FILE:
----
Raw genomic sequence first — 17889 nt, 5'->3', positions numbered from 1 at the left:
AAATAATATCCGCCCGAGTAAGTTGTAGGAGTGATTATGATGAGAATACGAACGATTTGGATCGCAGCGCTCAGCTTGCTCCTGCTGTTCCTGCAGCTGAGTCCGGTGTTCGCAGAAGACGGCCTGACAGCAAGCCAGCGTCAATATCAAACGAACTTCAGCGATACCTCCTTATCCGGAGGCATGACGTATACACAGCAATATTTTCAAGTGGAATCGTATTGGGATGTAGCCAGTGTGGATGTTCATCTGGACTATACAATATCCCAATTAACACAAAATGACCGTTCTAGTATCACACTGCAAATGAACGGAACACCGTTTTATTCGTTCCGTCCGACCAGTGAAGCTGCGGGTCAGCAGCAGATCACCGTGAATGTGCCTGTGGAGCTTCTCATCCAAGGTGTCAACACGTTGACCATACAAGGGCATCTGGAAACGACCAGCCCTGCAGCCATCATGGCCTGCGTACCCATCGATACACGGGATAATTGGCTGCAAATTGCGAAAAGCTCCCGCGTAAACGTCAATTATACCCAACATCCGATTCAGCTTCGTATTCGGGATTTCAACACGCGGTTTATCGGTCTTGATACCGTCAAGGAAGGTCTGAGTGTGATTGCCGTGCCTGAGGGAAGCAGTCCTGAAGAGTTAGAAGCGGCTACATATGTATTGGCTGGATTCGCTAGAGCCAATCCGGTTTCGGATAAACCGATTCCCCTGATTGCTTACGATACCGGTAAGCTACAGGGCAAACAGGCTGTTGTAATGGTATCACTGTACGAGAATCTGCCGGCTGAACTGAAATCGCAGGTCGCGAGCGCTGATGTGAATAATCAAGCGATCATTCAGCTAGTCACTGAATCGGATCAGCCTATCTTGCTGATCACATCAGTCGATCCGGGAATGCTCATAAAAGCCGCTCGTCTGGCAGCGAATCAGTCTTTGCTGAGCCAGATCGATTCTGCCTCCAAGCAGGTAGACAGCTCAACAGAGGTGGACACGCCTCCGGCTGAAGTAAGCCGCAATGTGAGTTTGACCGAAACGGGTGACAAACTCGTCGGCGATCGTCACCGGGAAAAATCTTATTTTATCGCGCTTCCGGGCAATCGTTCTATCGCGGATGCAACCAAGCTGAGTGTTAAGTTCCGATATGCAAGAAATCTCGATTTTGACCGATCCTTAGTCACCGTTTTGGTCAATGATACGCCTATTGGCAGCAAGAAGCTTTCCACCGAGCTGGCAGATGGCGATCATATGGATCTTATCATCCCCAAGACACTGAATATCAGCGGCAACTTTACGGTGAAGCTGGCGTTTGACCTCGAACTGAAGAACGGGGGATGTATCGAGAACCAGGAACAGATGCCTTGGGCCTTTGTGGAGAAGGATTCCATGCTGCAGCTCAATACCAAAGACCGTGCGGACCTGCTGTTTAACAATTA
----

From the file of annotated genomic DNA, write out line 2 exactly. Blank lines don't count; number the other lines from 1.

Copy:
AAATAATATCCGCCCGAGTAAGTTGTAGGAGTGATTATGATGAGAATACGAACGATTTGGATCGCAGCGCTCAGCTTGCTCCTGCTGTTCCTGCAGCTGAGTCCGGTGTTCGCAGAAGACGGCCTGACAGCAAGCCAGCGTCAATATCAAACGAACTTCAGCGATACCTCCTTATCCGGAGGCATGACGTATACACAGCAATATTTTCAAGTGGAATCGTATTGGGATGTAGCCAGTGTGGATGTTCATCTGGACTATACAATATCCCAATTAACACAAAATGACCGTTCTAGTATCACACTGCAAATGAACGGAACACCGTTTTATTCGTTCCGTCCGACCAGTGAAGCTGCGGGTCAGCAGCAGATCACCGTGAATGTGCCTGTGGAGCTTCTCATCCAAGGTGTCAACACGTTGACCATACAAGGGCATCTGGAAACGACCAGCCCTGCAGCCATCATGGCCTGCGTACCCATCGATACACGGGATAATTGGCTGCAAATTGCGAAAAGCTCCCGCGTAAACGTCAATTATACCCAACATCCGATTCAGCTTCGTATTCGGGATTTCAACACGCGGTTTATCGGTCTTGATACCGTCAAGGAAGGTCTGAGTGTGATTGCCGTGCCTGAGGGAAGCAGTCCTGAAGAGTTAGAAGCGGCTACATATGTATTGGCTGGATTCGCTAGAGCCAATCCGGTTTCGGATAAACCGATTCCCCTGATTGCTTACGATACCGGTAAGCTACAGGGCAAACAGGCTGTTGTAATGGTATCACTGTACGAGAATCTGCCGGCTGAACTGAAATCGCAGGTCGCGAGCGCTGATGTGAATAATCAAGCGATCATTCAGCTAGTCACTGAATCGGATCAGCCTATCTTGCTGATCACATCAGTCGATCCGGGAATGCTCATAAAAGCCGCTCGTCTGGCAGCGAATCAGTCTTTGCTGAGCCAGATCGATTCTGCCTCCAAGCAGGTAGACAGCTCAACAGAGGTGGACACGCCTCCGGCTGAAGTAAGCCGCAATGTGAGTTTGACCGAAACGGGTGACAAACTCGTCGGCGATCGTCACCGGGAAAAATCTTATTTTATCGCGCTTCCGGGCAATCGTTCTATCGCGGATGCAACCAAGCTGAGTGTTAAGTTCCGATATGCAAGAAATCTCGATTTTGACCGATCCTTAGTCACCGTTTTGGTCAATGATACGCCTATTGGCAGCAAGAAGCTTTCCACCGAGCTGGCAGATGGCGATCATATGGATCTTATCATCCCCAAGACACTGAATATCAGCGGCAACTTTACGGTGAAGCTGGCGTTTGACCTCGAACTGAAGAACGGGGGATGTATCGAGAACCAGGAACAGATGCCTTGGGCCTTTGTGGAGAAGGATTCCATGCTGCAGCTCAATACCAAAGACCGTGCGGACCTGCTGTTTAACAATTA